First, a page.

The gun industry doesn’t want any regulations, whatsoever? Just get the National Rifle Association (NRA) to add their buckets of money to those of AIPAC. In return, anyone, even people who are legally blind, and people who are not allowed on U.S. airplanes because of suspected terrorist ties or activities, can purchase any gun or multiple guns that they choose. This includes semi-automatic weapons, designed to kill many people very quickly. Want to take your gun into a church? No problem!  Kill an unarmed person because you felt ‘threatened’? You have a right to protect yourself! Also, if someone is injured because of a faulty gun, he/she cannot sue the gun manufacturer. There are more laws in the U.S. regulating the manufacture of Teddy bears, than there are of guns.

For us little people, we must respect the personal boundaries of people to whom we may be physically attracted, but only marginally acquainted. Not so for the movers and shakers of the U.S; President Donald Trump has said that, if one is a celebrity, one can do anything they want to any unsuspecting woman who happens to pass by. Democratic Senator Al Franken took pictures of himself, grinning like the idiot that he is, fondling a sleeping woman. Alabama Senate candidate Roy Moore, when in his thirties, trolled malls and high school football games, seeking teenage girls. Former Republican Congressman Tim Murphy of Pennsylvania, a married, family-values arch-conservative, encouraged his mistress to have an abortion, while he championed the ‘pro-life’ movement. He did, however, resign as a result.

War and Peace.

If one were to ask the average person on the street if war is a good thing, one would probably be told that it is a ‘necessary evil’, and that the U.S. only wages war for the good of the U.S. and the world (no, that doesn’t make any sense, but U.S. politicians are ace snake-oil salespeople). One would probably find that such persons don’t believe U.S. government officials only seek power and wealth for themselves and their already-wealthy cronies, and don’t care about the soldiers they send to kill and die, or the innocent victims in faraway nations. These lemmings-like citizens will not listen to stories of neglect of injured veterans, or consider the possibility that the U.S. government is lying to them (see: weapons of mass destruction; Iraq), but will always show up for Veterans’ Day parades, equipped with a flag to wave and a handkerchief with which to wipe away the tears that begin to flow as the national anthem is played. They will say it is sad that children die, but, they will be quick to add, that is the fault of the victim nation, not the mighty U.S.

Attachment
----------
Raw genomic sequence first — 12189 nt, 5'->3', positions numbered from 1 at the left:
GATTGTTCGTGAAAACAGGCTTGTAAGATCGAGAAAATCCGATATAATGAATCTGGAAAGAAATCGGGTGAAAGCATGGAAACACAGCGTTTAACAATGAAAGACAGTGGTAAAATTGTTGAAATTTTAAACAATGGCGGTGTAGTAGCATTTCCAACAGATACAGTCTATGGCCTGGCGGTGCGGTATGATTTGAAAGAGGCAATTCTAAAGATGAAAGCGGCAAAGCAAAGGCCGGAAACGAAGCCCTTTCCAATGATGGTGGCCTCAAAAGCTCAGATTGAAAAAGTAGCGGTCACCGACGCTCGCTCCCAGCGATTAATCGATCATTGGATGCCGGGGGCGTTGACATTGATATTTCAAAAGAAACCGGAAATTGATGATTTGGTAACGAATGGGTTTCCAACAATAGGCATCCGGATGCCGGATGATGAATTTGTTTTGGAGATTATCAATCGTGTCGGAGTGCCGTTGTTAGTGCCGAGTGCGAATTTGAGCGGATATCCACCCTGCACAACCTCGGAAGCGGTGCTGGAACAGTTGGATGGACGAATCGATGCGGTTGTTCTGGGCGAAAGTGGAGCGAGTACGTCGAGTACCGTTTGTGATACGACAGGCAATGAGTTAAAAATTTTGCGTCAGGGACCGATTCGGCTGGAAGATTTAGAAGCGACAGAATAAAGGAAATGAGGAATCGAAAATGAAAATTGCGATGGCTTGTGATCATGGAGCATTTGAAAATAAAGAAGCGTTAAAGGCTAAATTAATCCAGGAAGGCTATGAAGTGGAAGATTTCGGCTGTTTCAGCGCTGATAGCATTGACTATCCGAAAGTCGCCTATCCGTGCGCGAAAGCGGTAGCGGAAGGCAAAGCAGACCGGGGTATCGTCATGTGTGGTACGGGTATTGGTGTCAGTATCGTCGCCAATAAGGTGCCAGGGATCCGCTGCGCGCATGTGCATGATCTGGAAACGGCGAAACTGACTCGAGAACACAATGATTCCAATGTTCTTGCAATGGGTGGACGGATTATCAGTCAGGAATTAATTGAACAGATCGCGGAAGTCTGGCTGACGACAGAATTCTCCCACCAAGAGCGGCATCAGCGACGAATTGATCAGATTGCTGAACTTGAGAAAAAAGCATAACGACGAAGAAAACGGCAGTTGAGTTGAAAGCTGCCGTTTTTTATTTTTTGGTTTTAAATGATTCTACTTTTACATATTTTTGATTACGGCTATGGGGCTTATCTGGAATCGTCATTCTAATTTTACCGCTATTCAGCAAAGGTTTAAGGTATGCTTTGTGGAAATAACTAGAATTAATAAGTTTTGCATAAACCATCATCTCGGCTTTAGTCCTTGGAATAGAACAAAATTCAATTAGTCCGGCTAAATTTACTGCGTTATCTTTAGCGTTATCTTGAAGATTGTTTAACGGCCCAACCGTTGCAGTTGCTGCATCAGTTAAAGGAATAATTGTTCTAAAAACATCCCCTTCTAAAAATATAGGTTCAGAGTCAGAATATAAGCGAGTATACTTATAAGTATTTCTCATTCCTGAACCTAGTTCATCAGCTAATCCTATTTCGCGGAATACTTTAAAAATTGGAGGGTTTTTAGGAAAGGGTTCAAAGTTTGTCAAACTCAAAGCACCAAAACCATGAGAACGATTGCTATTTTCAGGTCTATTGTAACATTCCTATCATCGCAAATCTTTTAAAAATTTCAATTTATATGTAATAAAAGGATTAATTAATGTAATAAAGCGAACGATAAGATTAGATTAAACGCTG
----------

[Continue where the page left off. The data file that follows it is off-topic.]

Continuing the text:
Political Prisoners.

Somehow, inexplicitly, the U.S. citizenry seems content that their vaunted ‘land of the free and home of the brave’ operates a torture chamber in Cuba, and utilizes the services of various other nations to house and torture other U.S. political prisoners, including U.S. citizens. The fact that many have been released and exonerated after years of unspeakable torture is not something that concerns them; the U.S., they will say, only tortures people for the good of society. So there.

And didn’t the aged Republican Senator from Arizona, John McCain, during his failed campaign for the presidency in 2008, say that there are some ‘really bad people’ in Guantanamo? As long as he decrees it to be so, what are things like due process? Who cares about the right to an attorney? They are ‘bad people’, as judged by McCain. That is all that is important to know.

It’s bad enough that the inmates are running the asylum, but why must the rest of the inmates tolerate it all? The answer, one supposes, is clear: they have lost sight, thanks to government officials, of who really has the power. They have successfully been made to believe that the power lies in Congress, the courts and the presidency, the three branches of government that activist Dahlia Wasfi correctly refers to as terrorist cells. Yet it is the populace who could, at the very least, vote en masse to rid the country of its current government officials. It is the populace who could take to the streets in numbers so large that there aren’t sufficient police to arrest them all, or cells to hold them. And if they did, it is possible that some of the police would join them. If the National Guard were called out, many Guard members might also join them. It is the populace who could refuse to pay taxes, swarm Congressional offices with their demands, refuse (males who are 18 years of age) to register for the draft, withdraw their money from banks that support terrorism, or hold a nationwide workers strike. This last action would, at least temporarily, cripple the economy, hurting the oligarchs exactly where it most matters to them.